Ottawa has set aside the government at Roseau River Anishinabe First Nation, where banks froze millions of dollars in accounts after the election of rival chiefs last fall.
The federal government stepped in before Christmas, when it became apparent that the government there was at a stalemate.
Now Ottawa has ordered a new vote, on Feb. 16, but they won’t be voting on a new chief just yet.
Registered voters will make their way to the polls to cast a ballot on how to elect their next government in a formal referendum as set up in the Indian Act.
The referendum question asks: "Are you in favour of the Roseau River Anishinabe First Nation remaining under their current custom election code or reverting to section 74 of the Indian Act to carry out Band election procedures," a notice from the regional office in Winnipeg said Friday.
In effect, the question asks if the First Nation wants to scrap the current custom council system of government, in favour of an Indian Act election code.
The two chiefs, Ken Henry and Terry Nelson, are split over the move. Nelson urged Ottawa to take the step. Henry said earlier he opposed it.
The vote is open to 1,490 eligible voters over age 18.
There are two community band meetings in the lead-up to the referendum: Jan. 19 from 1 p.m. to 4 p.m. at the Niichi Gaming Centre at Roseau and Jan. 24 from 6 p.m. to 9 p.m. at Place Louis Riel, 190 Smith St., in the Crocus Room.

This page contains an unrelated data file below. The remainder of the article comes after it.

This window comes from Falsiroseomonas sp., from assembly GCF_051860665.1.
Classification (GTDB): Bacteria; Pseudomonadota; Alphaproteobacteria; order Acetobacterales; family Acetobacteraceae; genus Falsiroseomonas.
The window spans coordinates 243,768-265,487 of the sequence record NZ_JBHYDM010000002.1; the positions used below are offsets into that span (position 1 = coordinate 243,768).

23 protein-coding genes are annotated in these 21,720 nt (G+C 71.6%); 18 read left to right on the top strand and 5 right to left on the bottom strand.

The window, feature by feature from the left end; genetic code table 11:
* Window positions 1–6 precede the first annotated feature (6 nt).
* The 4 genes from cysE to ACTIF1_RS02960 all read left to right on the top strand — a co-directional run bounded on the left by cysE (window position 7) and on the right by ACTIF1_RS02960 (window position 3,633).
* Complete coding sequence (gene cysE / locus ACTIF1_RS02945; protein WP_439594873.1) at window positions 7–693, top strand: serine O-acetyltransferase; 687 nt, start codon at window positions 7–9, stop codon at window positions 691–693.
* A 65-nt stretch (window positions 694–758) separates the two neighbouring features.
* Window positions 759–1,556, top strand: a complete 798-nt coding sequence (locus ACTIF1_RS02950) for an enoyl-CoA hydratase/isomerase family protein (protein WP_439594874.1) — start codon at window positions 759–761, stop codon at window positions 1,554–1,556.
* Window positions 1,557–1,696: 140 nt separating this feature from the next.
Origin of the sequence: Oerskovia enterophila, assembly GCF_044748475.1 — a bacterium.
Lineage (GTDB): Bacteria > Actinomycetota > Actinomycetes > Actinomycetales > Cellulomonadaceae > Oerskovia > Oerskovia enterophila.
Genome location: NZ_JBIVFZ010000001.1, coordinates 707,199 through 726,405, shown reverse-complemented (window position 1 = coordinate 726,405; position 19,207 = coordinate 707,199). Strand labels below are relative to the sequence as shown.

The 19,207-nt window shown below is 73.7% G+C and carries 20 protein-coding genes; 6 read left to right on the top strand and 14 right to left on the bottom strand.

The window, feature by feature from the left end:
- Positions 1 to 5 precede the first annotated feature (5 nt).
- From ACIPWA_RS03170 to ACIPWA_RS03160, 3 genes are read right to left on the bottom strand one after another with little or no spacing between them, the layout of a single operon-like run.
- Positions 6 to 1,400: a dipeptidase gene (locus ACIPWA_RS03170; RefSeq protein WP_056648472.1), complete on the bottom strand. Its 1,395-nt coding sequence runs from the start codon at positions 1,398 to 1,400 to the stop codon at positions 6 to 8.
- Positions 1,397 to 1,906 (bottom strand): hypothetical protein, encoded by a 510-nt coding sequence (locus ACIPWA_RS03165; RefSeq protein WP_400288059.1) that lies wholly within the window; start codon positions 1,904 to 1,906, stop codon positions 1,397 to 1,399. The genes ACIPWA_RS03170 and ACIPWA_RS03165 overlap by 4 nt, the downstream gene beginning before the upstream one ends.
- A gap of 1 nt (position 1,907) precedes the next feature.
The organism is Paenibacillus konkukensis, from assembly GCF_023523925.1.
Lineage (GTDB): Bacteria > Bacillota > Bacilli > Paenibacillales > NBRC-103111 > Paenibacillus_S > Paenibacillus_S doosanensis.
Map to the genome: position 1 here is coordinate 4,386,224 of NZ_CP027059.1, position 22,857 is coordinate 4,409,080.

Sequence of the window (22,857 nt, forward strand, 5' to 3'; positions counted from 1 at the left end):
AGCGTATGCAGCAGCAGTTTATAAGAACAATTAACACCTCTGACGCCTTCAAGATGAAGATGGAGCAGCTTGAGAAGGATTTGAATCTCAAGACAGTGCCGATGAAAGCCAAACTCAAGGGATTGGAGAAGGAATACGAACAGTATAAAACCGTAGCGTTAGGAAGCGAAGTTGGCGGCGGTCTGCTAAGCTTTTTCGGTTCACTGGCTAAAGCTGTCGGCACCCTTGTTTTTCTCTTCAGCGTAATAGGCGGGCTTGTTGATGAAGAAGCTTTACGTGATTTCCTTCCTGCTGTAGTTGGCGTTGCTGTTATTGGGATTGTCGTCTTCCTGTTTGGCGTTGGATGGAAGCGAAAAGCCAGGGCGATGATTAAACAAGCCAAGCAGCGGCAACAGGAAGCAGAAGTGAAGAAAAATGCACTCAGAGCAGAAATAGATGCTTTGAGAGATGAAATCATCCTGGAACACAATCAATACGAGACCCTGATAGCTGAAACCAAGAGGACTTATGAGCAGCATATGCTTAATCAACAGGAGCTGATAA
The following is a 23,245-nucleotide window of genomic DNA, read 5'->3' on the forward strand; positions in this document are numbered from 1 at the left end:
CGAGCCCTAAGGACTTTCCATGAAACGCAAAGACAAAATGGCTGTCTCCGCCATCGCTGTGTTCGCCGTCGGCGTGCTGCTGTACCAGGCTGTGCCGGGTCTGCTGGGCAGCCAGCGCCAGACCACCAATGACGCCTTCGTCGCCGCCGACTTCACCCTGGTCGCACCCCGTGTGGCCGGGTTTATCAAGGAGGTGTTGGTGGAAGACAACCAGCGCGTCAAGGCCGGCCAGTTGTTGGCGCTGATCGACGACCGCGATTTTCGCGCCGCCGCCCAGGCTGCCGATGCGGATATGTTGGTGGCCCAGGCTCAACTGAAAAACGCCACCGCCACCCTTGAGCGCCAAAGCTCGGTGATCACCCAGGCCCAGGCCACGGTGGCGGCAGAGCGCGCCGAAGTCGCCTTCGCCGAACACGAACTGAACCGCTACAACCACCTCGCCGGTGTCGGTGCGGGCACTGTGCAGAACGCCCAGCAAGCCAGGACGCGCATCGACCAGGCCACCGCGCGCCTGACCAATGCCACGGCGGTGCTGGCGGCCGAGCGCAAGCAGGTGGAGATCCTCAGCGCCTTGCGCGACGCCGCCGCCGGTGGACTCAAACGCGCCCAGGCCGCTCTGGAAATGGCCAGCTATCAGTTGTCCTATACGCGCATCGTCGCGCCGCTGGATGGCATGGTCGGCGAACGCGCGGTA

The chronology for the bizarre power struggle saw the custom council overturn an election in March and oust Terry Nelson as chief.
Then custom council called another vote and Winnipeg-based accountant Ken Henry was elected as chief in October.
The First Nation custom council has the authority to set election dates and remove chiefs from office and it’s taken its case to court and won in a bitter and protracted court battle but the community has been polarized for years by rival power factions over Nelson’s role as chief.
It all come to a head this fall when the community ended up with two chiefs and no government. Ottawa then stepped in to mediate a settlement to get a stable council in place.
Observers say infighting escalated this fall because that’s when the First Nation took possession of an $80-million settlement to compensate for lands stolen a century ago.
Some $8 million, now frozen in bank accounts, is the focus of the current tussle for power, including a $6-million line of credit with $2 million in interest earned in 2011.